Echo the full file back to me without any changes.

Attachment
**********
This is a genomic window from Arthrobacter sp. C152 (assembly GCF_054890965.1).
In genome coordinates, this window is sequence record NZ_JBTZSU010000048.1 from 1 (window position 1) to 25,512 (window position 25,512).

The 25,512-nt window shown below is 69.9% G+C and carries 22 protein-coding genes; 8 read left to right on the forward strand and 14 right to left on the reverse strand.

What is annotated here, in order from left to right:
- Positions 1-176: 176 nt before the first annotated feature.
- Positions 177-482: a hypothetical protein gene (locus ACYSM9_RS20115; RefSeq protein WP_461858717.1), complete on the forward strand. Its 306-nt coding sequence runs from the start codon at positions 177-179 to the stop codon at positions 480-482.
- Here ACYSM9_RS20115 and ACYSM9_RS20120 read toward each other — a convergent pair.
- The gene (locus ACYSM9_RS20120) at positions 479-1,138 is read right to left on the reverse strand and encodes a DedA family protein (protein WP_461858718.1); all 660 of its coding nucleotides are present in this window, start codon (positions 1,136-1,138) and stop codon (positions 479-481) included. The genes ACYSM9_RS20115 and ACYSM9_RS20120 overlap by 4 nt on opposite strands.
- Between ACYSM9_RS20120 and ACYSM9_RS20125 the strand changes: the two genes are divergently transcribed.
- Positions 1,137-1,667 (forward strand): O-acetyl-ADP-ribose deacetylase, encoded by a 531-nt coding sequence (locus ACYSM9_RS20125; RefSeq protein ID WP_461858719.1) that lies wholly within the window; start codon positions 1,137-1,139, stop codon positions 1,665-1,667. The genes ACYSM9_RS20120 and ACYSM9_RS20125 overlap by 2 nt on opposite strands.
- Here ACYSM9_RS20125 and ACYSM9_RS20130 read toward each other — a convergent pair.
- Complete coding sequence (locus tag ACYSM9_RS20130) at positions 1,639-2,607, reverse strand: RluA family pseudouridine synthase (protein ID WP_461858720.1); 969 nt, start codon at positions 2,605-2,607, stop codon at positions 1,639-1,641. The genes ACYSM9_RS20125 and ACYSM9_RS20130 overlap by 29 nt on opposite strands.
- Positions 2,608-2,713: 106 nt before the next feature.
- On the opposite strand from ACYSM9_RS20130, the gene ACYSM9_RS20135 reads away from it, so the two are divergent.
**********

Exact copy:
This is a genomic window from Arthrobacter sp. C152 (assembly GCF_054890965.1).
In genome coordinates, this window is sequence record NZ_JBTZSU010000048.1 from 1 (window position 1) to 25,512 (window position 25,512).

The 25,512-nt window shown below is 69.9% G+C and carries 22 protein-coding genes; 8 read left to right on the forward strand and 14 right to left on the reverse strand.

What is annotated here, in order from left to right:
- Positions 1-176: 176 nt before the first annotated feature.
- Positions 177-482: a hypothetical protein gene (locus ACYSM9_RS20115; RefSeq protein WP_461858717.1), complete on the forward strand. Its 306-nt coding sequence runs from the start codon at positions 177-179 to the stop codon at positions 480-482.
- Here ACYSM9_RS20115 and ACYSM9_RS20120 read toward each other — a convergent pair.
- The gene (locus ACYSM9_RS20120) at positions 479-1,138 is read right to left on the reverse strand and encodes a DedA family protein (protein WP_461858718.1); all 660 of its coding nucleotides are present in this window, start codon (positions 1,136-1,138) and stop codon (positions 479-481) included. The genes ACYSM9_RS20115 and ACYSM9_RS20120 overlap by 4 nt on opposite strands.
- Between ACYSM9_RS20120 and ACYSM9_RS20125 the strand changes: the two genes are divergently transcribed.
- Positions 1,137-1,667 (forward strand): O-acetyl-ADP-ribose deacetylase, encoded by a 531-nt coding sequence (locus ACYSM9_RS20125; RefSeq protein ID WP_461858719.1) that lies wholly within the window; start codon positions 1,137-1,139, stop codon positions 1,665-1,667. The genes ACYSM9_RS20120 and ACYSM9_RS20125 overlap by 2 nt on opposite strands.
- Here ACYSM9_RS20125 and ACYSM9_RS20130 read toward each other — a convergent pair.
- Complete coding sequence (locus tag ACYSM9_RS20130) at positions 1,639-2,607, reverse strand: RluA family pseudouridine synthase (protein ID WP_461858720.1); 969 nt, start codon at positions 2,605-2,607, stop codon at positions 1,639-1,641. The genes ACYSM9_RS20125 and ACYSM9_RS20130 overlap by 29 nt on opposite strands.
- Positions 2,608-2,713: 106 nt before the next feature.
- On the opposite strand from ACYSM9_RS20130, the gene ACYSM9_RS20135 reads away from it, so the two are divergent.